I have been growing tomatoes for many years and decided to grow grafted tomatoes this year. I bought them from Jung seeed catalog. Only two of the three survived.
I bought the same varieties (Celebrity and Juliet) of the two that survived in non grafted form as a test. So far the non grafted tomatoes are much larger in size and have more fruit. The non grafted plants are more vigorous and have grown faster.
I think the grafted tomato marketers have oversold the benefits of grafting.
In some situations where there are certain diseases or pathogens in the soil grafted tomatoes could be an advantage. But many tomatoes already through breeding have resistsance to many of the soil diseases like verticilium and Fusariam and even nematodes (VFN). The idea is that if you have a superior root system you potentially have a more robust plant that could fend off all diseases better including foliar diseases.
But so far I havent seen a healthier robust plant. Fruit trees when grafted tend to be dwarfed slightly and I am wondering if this is what is happeneing with my grafted tomatoes.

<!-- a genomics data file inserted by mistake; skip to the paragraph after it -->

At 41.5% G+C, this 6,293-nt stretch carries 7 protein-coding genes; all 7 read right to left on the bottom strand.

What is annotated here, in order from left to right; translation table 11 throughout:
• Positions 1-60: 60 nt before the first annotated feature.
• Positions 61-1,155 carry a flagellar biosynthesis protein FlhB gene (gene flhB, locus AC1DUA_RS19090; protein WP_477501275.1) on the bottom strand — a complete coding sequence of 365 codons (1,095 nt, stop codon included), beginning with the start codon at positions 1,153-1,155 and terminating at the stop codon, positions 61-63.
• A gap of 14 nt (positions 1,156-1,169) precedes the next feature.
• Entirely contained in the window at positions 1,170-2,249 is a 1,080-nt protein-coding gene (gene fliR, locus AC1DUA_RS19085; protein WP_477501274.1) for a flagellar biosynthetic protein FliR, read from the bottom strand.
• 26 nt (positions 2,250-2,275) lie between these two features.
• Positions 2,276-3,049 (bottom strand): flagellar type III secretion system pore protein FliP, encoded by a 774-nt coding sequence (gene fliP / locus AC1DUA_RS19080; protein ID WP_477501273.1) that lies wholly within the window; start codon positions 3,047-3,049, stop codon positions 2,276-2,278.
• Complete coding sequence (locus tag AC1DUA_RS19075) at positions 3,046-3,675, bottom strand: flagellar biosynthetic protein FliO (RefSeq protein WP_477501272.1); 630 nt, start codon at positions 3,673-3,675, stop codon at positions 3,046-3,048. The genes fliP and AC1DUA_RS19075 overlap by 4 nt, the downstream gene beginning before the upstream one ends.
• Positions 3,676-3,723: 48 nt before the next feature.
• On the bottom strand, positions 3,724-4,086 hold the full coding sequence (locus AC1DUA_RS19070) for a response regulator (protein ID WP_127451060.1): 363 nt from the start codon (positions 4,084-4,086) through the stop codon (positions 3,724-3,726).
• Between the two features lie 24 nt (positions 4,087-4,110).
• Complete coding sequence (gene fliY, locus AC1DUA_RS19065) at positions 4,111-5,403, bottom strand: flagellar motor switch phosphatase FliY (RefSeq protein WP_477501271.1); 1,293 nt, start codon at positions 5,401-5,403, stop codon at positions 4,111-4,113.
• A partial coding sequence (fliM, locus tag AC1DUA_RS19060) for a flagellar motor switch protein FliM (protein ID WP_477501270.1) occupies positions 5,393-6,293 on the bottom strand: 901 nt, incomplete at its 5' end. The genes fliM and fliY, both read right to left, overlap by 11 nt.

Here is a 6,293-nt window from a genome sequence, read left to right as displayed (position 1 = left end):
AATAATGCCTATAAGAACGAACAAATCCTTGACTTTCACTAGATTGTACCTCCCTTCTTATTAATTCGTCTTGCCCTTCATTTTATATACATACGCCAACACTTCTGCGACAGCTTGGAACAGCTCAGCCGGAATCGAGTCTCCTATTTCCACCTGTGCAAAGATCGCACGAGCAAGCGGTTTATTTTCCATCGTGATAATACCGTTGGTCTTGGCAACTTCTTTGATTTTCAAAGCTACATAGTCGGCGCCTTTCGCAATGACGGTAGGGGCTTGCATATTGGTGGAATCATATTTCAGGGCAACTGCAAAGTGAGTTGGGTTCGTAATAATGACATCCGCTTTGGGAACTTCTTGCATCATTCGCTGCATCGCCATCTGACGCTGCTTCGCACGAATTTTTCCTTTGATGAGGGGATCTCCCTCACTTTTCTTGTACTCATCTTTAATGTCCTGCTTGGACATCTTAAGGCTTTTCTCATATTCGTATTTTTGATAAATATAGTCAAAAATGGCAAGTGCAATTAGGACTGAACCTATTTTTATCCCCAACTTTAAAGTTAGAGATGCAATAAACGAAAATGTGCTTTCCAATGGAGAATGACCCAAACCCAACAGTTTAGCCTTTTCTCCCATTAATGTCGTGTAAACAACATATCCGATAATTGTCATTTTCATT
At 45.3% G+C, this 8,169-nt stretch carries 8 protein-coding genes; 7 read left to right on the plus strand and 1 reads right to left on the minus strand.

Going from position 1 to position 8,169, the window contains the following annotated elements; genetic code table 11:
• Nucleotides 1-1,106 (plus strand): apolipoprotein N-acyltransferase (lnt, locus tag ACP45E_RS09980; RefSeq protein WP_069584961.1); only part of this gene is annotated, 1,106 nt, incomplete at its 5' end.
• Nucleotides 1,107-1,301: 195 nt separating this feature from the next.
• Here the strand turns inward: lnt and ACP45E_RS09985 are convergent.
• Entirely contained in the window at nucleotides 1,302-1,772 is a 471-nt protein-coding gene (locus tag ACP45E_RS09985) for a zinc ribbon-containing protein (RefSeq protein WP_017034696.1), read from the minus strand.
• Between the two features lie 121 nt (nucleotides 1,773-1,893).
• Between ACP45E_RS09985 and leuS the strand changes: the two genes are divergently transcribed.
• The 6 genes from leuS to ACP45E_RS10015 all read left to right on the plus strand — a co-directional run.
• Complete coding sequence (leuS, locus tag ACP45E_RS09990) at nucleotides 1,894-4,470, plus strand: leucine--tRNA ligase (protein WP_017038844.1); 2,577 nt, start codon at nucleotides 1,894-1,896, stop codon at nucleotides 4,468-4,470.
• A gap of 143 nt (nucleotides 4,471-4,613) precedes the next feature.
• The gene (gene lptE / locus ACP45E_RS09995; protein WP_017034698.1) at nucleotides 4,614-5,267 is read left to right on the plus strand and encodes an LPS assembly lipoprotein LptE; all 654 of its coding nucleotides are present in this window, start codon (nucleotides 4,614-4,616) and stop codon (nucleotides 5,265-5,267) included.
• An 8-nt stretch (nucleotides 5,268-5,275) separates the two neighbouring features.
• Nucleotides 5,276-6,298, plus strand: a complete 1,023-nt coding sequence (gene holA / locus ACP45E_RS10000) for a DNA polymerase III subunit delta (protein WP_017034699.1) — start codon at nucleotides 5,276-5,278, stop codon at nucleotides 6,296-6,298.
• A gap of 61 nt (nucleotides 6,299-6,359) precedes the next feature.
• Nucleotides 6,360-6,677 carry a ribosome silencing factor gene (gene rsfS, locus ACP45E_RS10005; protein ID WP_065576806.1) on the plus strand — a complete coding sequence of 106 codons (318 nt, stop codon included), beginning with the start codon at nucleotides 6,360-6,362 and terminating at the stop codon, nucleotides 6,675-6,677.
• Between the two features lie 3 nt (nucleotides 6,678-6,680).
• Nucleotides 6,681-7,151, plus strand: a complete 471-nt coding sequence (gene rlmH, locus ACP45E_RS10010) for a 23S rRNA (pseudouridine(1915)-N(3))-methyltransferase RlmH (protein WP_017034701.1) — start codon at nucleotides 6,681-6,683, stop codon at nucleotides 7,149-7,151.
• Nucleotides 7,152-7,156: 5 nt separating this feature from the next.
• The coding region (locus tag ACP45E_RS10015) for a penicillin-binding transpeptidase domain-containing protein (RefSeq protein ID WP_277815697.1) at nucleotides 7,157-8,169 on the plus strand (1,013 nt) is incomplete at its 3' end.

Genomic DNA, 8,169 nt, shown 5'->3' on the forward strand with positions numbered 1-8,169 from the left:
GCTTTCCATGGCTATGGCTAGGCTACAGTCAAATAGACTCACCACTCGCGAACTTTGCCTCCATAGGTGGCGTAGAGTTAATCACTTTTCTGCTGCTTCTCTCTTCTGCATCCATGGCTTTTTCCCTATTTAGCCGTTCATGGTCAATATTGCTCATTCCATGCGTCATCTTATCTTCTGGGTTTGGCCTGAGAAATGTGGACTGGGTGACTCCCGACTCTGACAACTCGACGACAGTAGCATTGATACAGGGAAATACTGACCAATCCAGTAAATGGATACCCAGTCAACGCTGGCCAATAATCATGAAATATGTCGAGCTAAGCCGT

I was going to buy several but common sense took over and I down sized it to one . received the saddest looking waif. I complained about the quality and asked for a different plant but was told they had none to ship. I was told to just plant it and they were sure it would grow. They were right it is growing the problem is the non grafted ones are growing far and above in size and tomato setting than the mightymato lol.
I rate it right up there with pig weed. I am sure glad I reduced my order.
I think we should all desend upon Jung Seed Co's front door with out rakes,shovels, and hoe's and have a sit in lol.
The one grafted tomato of the three I ordered that did not make it they did refund me. Yes they were very scrawny tiny little plants. The two that did survive are growing well but at a much slower rate.